KPU Instructor Publishes Study Analyzing False-Belief Reasoning Across Lifespans

Daniel Bernstein and researchers discovered toddlers and adults’ abilities are roughly equal

KPU Psychology Professor, Daniel Bernstein. (kpu.ca)

In Harper Lee’s novel To Kill a Mockingbird, protagonist Atticus Finch tells his young daughter Scout that “You never really understand a person until you consider things from his point of view … Until you climb into his skin and walk around in it.”

Daniel Bernstein, a psychology instructor at Kwantlen Polytechnic University and Canada Research Chair in Lifespan Cognition, conducted a study which sought to investigate that same premise.

After receiving approval from the Research Ethics Board at KPU and Simon Fraser University, Bernstein and a team of researchers conducted a study on “false-belief reasoning,” which Bernstein says is “the ability to appreciate that people can hold mistaken beliefs about the world.”

The study, published on Sept. 28, reads, “We tested 266 individuals at various ages ranging from three to 92 years on a continuous measure of false-belief reasoning (the Sandbox task). All age groups had difficulty suppressing their own knowledge when estimating what a naïve person knew.”

Bernstein explains the “Sandbox task” method with this analogy: there are two girls, Sally and Ann, playing in a sandbox. Sally puts a specific object in location #1 and then leaves. While Sally is gone, Ann removes that object and places it in location #2, which is still in the sandbox. Sally then returns to the sandbox, and participants of the study had to guess where Sally would look for the object.

Bernstein and his researchers could then measure the errors toddlers and adults make, in which location #1 is the correct response, and location #2 was incorrect. Participants, however, could respond by pointing to anywhere in the sandbox. This allowed researchers to measure responses on a continuum rather than by strictly correct and incorrect options. By doing this, they found that adults typically made the same kinds of mistakes that toddlers do.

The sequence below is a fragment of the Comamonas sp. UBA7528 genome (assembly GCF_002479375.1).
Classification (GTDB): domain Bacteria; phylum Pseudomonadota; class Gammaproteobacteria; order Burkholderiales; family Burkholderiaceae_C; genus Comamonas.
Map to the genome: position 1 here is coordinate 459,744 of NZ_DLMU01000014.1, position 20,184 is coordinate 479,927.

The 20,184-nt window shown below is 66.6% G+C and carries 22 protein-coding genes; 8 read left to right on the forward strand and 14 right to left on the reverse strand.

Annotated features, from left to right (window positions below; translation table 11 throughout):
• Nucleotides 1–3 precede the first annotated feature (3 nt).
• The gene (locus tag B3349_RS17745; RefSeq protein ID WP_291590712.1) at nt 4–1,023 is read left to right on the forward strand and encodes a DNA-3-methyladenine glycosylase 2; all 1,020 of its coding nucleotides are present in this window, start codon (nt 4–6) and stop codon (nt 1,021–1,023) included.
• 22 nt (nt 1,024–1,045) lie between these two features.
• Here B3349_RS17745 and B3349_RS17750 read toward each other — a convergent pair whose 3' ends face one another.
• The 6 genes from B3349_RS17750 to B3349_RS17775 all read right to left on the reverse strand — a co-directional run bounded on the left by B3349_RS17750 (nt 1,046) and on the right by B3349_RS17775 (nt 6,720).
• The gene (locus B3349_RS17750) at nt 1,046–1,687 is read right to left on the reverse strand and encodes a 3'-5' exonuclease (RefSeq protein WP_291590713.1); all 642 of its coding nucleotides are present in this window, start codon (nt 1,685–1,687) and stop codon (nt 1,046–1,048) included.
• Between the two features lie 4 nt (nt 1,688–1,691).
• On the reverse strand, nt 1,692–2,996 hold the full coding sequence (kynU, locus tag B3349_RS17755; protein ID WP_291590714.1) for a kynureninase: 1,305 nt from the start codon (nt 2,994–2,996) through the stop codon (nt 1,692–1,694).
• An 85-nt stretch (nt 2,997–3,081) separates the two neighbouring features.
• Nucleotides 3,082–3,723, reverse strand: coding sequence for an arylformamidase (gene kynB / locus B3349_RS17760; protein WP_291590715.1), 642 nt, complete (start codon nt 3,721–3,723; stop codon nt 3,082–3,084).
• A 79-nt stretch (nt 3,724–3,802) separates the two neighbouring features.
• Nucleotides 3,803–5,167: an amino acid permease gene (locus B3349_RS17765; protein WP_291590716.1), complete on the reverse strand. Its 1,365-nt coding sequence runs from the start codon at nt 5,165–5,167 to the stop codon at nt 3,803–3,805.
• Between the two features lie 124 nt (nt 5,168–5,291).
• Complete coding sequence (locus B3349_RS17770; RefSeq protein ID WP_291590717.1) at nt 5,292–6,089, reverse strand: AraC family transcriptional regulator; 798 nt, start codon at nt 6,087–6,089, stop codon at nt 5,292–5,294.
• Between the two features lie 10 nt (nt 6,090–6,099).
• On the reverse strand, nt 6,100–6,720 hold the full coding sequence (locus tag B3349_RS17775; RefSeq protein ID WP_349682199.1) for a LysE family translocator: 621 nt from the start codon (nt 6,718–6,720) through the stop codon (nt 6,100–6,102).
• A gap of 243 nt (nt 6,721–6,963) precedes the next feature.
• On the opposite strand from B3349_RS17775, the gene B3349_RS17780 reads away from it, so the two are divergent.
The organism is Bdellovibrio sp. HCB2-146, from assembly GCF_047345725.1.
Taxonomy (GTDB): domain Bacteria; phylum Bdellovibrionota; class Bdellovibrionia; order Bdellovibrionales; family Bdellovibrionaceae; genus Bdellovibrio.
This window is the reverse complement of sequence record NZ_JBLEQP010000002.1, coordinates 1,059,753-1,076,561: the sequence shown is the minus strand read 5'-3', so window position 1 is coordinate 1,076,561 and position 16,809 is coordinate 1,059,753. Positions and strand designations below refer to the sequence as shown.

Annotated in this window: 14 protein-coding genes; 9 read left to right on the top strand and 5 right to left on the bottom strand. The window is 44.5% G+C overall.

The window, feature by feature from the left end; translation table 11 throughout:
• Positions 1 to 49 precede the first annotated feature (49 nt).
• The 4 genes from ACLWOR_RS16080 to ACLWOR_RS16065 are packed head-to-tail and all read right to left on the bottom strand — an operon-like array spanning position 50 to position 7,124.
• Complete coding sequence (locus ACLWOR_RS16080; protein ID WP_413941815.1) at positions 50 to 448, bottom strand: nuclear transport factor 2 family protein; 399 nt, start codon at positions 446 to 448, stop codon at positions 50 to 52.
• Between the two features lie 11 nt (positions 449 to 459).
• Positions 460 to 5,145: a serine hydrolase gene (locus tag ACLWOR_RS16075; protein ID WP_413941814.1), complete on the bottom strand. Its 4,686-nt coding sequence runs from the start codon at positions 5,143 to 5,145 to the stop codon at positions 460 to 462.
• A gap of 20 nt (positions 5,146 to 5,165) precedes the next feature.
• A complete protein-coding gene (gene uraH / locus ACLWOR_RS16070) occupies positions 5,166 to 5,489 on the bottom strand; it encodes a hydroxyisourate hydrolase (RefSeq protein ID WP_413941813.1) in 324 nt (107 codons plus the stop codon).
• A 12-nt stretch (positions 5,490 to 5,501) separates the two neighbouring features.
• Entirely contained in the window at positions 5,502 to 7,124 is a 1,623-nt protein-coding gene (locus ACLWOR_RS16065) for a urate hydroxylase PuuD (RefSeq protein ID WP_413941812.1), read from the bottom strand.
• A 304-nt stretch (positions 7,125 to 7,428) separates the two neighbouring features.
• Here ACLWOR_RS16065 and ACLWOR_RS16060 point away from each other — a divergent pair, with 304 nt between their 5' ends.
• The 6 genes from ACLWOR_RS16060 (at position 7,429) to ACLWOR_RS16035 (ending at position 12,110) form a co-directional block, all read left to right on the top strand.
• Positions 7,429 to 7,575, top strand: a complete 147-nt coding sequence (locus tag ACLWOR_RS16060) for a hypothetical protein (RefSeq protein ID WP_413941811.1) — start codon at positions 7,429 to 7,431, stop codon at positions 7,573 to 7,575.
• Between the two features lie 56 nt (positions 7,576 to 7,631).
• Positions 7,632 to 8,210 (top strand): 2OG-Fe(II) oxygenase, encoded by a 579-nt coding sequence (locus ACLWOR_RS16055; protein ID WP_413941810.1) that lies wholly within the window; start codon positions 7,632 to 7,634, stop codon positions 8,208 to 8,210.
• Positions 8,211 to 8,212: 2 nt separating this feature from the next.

One explanation for these results is that preschoolers have difficulty with false-belief reasoning. Therefore, they make errors. While adults comprehend the concept, Bernstein says that “it doesn’t always mean they use [their understanding of false beliefs] appropriately.”

Bernstein’s study was the first of its kind. Other studies have looked at false-belief reasoning from the perspectives of one or two age groups, while this one compared it in preschool children, school age children, younger adults, and older adults. Researchers wanted to know what happens to a person’s false belief reasoning “across the lifespan,” according to Bernstein.

Initially, he got into psychology because he “wanted to understand how we think—what makes people tick,” and generally how the human brain works.

In 2009, after minor earthquake tremors occurred in L’Aquila, Italy, the Italian government asked a group of scientists and one government official to determine the possibility of a major earthquake occurring. The scientists, citing a lack of available information, determined that they could not ascertain whether a major earthquake would strike. Several days later, a major earthquake struck and killed over 300 people.

The scientists and government official involved were put on trial and found guilty for failing to adequately warn the public of the impending earthquake. They were imprisoned and fined eight million euros. The conviction was overturned two years later.

Bernstein says that this is a real-world example of false-belief reasoning because the Italian government was aware of the eventual outcome of the disaster and assumed that the scientists should have known enough to predict the earthquake. However, due to the fact that, at the time, the only data the scientists had to go off was from a few tremors, predicting the earthquake was impossible.

“When you have privileged knowledge of an outcome … you might think that others should see it or know it, but that doesn’t mean that they see it or know it,” Bernstein says. “[People] should be mindful of these kinds of errors—egocentrism essentially—that when you know something that I don’t, [you’ve got to] take that into account when you’re trying to talk to [someone]. Just because you know something doesn’t mean that others know.”

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